But in 1967, when race violence gripped the city of Detroit and elsewhere in the nation, Boggs began to see what was missing in the Black Power movement and look toward the example of King as a more effective template for cultural revolution. “We could no longer separate ethics from politics or view revolutionary struggle simply in terms of us vs. them…The absence of this philosophical/spiritual dimension in the Black Power struggles of the 1960s helps to explain why these struggles ended up in the opportunism, drug abuse, and interpersonal violence…”
What the papers called race riots, she called “rebellions,” yet it was this pivotal event that helped her to learn that rebellion is not enough. “It was amazing – a turning point in my life, because until that time, I had not made the distinction between a rebellion and a revolution.” She extrapolates on this idea in REVOLUTION AND EVOLUTION IN THE 20TH CENTURY, which she wrote with her husband in 1974: “Rebellions tend to be negative, to denounce and expose the enemy without providing a positive vision of a new future…A revolution is not just for the purpose of correcting past injustices, a revolution involves a projection of man/woman into the future…It begins with projecting the notion of a more human human being, i.e. a human being who is more advanced in the specific qualities which only human beings have – creativity, consciousness and self-consciousness, a sense of political and social responsibility.”
Grace Lee Boggs has since dedicated her life to helping to realize King’s vision of Beloved Community in her hometown of Detroit and elsewhere around the country, one grassroots protect at a time. In 1992, with James Boggs, who passed away in 1993, Shea Howell and others, she founded DETROIT SUMMER, “a multicultural, intergenerational youth program to rebuild, redefine and respirit Detroit from the ground up.” The organization is coming upon its 15th season this summer.
Her autobiography, LIVING FOR CHANGE, published by the University of Minnesota Press in March l998, is widely used in university classes on social movements. In 2004, she helped organize the Beloved Communities Project, “an initiative begun to identify, explore and form a network of communities committed to and practicing the profound pursuit of justice, radical inclusivity, democratic governance, health and wholeness, and social / individual transformation.”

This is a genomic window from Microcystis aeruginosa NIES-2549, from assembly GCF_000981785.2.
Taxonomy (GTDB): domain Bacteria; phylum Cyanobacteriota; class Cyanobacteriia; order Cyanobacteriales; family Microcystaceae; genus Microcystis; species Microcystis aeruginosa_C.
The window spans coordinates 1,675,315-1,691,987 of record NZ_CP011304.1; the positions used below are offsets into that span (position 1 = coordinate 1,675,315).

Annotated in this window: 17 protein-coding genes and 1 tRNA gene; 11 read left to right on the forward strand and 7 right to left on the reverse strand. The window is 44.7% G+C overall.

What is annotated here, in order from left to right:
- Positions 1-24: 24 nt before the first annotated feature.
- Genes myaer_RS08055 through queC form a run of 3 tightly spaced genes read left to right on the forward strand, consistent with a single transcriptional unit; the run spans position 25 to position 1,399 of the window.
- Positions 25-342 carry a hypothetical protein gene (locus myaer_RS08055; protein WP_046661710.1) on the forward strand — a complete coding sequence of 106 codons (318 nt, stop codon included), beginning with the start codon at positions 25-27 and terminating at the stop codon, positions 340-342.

“I think we’re not looking sufficiently at what is happening at the grassroots in the country. We have not emphasized sufficiently the cultural revolution that we have to make among ourselves in order to force the government to do differently. Things do not start with governments.”
DETROIT SUMMER at Work in a Garden
Historical Reference: Race, Rebellion and Detroit
Beyond Vietnam: A Time to Break Silence – by Martin Luther King Jr., April 4, 1967 at the Riverside Church in New York City
“I come to this magnificent house of worship tonight because my conscience leaves me no other choice. I join with you in this meeting because I am in deepest agreement with the aims and work of the organization which has brought us together: Clergy and Laymen Concerned about Vietnam. The recent statement of your executive committee are the sentiments of my own heart and I found myself in full accord when I read its opening lines: ‘A time comes when silence is betrayal.’ That time has come for us in relation to Vietnam.”
“A Time of Violence and Tragedy” TIME, Aug. 4, 1967
“To the rest of the world, the televised glimpses of unsheathed bayonets, rumbling tanks and fire-gutted blocks in the heart of Detroit made it look as if the U.S. were on the edge of anarchy.”
Detroit Public Television: Bridging the Racial Divide